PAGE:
The work of setting up the staging area next to the old oyster house at Mila on Pamela Russell’s family home and sorting recyclables from trash was directed by Lynton Land and Judy Lang and many helping hands. A delicious lunch was provided for all the” worker bees “ by Omega followed by a fascinating history of Mila and the role it played in Northumberland’s history provided by our host Pamela Russell.
The NAPS Fall Social was held at the Bay Quarter Shores Clubhouse on 13 October and as usual a wonderful turnout enjoyed an evening of tasty food and adult beverages. The Social was planned and carried out in expert fashion by Jinny Estell and Earline Walker, as well as the usual host of volunteers. The Chesapeake Garden Club provided the elegant flower arrangements for each table, the flower sculptures for the serving and hors d’oeuvre tables as well as the outside decorations. They provided a spirit of Fall for everyone’s enjoyment. If you missed it this year be sure and look for next year’s extravaganza.
The highlight of the evening was the presentation of Northumberland’s Distinguished Citizen Award to our own Dr. Gregory T. Haugan. Greg’s contributions to the County and Community are legend and we are delighted to finally afford him the recognition he so richly deserves. His accomplishments are detailed in this newsletter by our veteran reporter and news hound Jay “Scoop” Walker. It was an excellent choice this year and many members commented on how pleased they were that Greg was selected.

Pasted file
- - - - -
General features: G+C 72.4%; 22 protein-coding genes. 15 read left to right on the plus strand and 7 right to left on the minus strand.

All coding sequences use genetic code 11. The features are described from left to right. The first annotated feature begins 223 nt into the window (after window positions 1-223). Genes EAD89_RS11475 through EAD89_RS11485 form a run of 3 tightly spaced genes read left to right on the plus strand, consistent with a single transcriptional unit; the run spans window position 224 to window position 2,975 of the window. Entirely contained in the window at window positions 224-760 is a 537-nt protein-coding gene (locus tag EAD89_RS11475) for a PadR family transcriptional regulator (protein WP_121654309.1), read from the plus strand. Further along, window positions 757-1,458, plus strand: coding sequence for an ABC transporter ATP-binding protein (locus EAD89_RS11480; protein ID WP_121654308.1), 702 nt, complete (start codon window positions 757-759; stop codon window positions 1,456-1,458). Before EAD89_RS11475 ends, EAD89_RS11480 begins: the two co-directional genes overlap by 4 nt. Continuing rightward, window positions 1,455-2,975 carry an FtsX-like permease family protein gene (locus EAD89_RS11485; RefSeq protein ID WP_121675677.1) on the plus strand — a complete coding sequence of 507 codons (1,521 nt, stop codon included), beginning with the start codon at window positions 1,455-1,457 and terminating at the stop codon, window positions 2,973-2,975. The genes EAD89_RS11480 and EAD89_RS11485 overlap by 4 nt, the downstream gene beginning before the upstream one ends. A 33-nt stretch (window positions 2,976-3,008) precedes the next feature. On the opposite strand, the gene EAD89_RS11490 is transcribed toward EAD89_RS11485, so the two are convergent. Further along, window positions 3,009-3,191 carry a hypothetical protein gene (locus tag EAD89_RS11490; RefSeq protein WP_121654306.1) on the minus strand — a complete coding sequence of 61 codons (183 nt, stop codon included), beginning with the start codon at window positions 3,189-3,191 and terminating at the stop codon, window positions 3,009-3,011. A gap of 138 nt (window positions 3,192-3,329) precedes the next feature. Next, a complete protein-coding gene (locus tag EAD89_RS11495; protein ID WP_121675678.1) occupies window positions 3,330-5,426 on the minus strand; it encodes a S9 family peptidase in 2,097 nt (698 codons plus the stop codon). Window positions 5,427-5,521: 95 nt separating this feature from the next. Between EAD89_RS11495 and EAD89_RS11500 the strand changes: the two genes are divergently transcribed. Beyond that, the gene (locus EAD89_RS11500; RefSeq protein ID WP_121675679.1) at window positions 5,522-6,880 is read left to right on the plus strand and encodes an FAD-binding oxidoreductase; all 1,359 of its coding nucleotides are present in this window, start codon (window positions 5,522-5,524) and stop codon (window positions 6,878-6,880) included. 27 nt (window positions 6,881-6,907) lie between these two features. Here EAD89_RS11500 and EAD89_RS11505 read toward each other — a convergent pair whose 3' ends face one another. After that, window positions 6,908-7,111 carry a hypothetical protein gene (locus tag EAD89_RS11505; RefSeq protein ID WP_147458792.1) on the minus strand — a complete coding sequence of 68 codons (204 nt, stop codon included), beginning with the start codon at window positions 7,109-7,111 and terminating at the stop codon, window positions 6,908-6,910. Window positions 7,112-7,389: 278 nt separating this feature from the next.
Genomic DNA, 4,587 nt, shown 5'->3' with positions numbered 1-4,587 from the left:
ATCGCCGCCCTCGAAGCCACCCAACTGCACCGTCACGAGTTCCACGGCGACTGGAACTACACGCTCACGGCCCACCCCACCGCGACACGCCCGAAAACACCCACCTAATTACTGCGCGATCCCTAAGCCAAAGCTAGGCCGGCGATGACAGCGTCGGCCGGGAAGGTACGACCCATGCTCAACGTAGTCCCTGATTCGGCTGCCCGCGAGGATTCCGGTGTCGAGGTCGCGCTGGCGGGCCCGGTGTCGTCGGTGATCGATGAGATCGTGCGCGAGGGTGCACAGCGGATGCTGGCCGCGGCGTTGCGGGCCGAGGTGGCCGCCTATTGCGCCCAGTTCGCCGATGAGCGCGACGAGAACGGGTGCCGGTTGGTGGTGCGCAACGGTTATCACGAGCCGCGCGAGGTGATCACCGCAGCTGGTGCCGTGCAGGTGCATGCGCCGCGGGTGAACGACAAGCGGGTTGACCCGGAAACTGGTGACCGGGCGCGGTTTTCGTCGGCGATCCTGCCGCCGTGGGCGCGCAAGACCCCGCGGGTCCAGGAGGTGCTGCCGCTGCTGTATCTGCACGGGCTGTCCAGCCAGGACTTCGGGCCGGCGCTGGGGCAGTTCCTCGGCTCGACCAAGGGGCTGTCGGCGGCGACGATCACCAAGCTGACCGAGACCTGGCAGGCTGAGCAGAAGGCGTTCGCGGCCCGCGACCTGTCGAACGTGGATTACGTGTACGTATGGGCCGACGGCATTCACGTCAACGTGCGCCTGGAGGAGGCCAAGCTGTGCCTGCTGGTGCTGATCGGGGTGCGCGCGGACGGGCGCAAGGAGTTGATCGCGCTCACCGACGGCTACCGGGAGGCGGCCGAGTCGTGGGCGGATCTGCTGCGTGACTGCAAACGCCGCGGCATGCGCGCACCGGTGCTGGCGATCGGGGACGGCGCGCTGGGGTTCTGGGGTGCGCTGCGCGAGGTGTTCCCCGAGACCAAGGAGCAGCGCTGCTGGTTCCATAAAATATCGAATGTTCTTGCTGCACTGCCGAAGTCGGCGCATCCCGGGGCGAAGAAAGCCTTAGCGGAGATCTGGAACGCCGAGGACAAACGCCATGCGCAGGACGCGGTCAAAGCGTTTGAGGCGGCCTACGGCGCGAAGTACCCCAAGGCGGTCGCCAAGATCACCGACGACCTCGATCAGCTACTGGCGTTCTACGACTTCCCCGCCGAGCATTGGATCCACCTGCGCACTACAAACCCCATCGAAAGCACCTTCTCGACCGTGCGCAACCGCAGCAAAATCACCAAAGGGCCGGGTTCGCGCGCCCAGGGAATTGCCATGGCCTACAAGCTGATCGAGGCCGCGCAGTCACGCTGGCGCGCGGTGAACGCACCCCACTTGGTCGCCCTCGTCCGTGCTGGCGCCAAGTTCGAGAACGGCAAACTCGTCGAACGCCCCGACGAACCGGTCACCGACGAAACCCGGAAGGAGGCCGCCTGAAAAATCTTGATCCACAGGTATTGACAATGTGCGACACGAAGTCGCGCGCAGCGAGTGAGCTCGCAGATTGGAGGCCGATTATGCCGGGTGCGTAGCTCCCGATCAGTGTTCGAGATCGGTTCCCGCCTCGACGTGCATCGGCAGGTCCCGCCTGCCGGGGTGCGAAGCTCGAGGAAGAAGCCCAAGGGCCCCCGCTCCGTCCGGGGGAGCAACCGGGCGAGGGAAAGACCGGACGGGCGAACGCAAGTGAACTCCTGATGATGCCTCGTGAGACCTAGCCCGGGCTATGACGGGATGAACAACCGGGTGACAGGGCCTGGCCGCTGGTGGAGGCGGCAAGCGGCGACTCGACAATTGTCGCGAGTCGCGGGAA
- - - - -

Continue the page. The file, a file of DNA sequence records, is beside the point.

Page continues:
NAPS will continue to work on and bring to you the kind of programs and educational information that reflect your interest in the stewardship of our beloved Northumberland County. We cannot do it alone, however, we need your help and support. The membership of NAPS needs to be expanded; talk to your neighbors and if they are not members ask them to call any of the Directors listed in this newsletter. Best to you and yours,
Sincerely, Bill Estell, President
At the invitation of Board member Monty Deihl, Director of Fishing Plant Operations for Omega Protein, the NAPS Board and spouses visited the Omega facility in Reedville after the August 15 regular meeting. Monty opened the visit with an overview of the company, including facilities elsewhere in the USA. He pointed out that Omega not only provides jobs in Northumberland County, but spends millions of dollars doing business in the Northern Neck. He also said that the Reedville plant has launched programs to improve efficiency, cut costs and also be environmentally friendly.
Bill Purcell, Environmental Manager, described programs that do just that. The highlight this year was converting to Renewable Diesel Oil (RDO), a process that turns industrial fats into RDO. It is carbon neutral, no sulfur, and cheaper than standard diesel. Another program is waste water treatment to cut pollution from the menhaden processing procedures. A third program initiated by Purcell has been fishing vessel upgrades, including no discharge compliance and this year introducing bio-diesel fuel.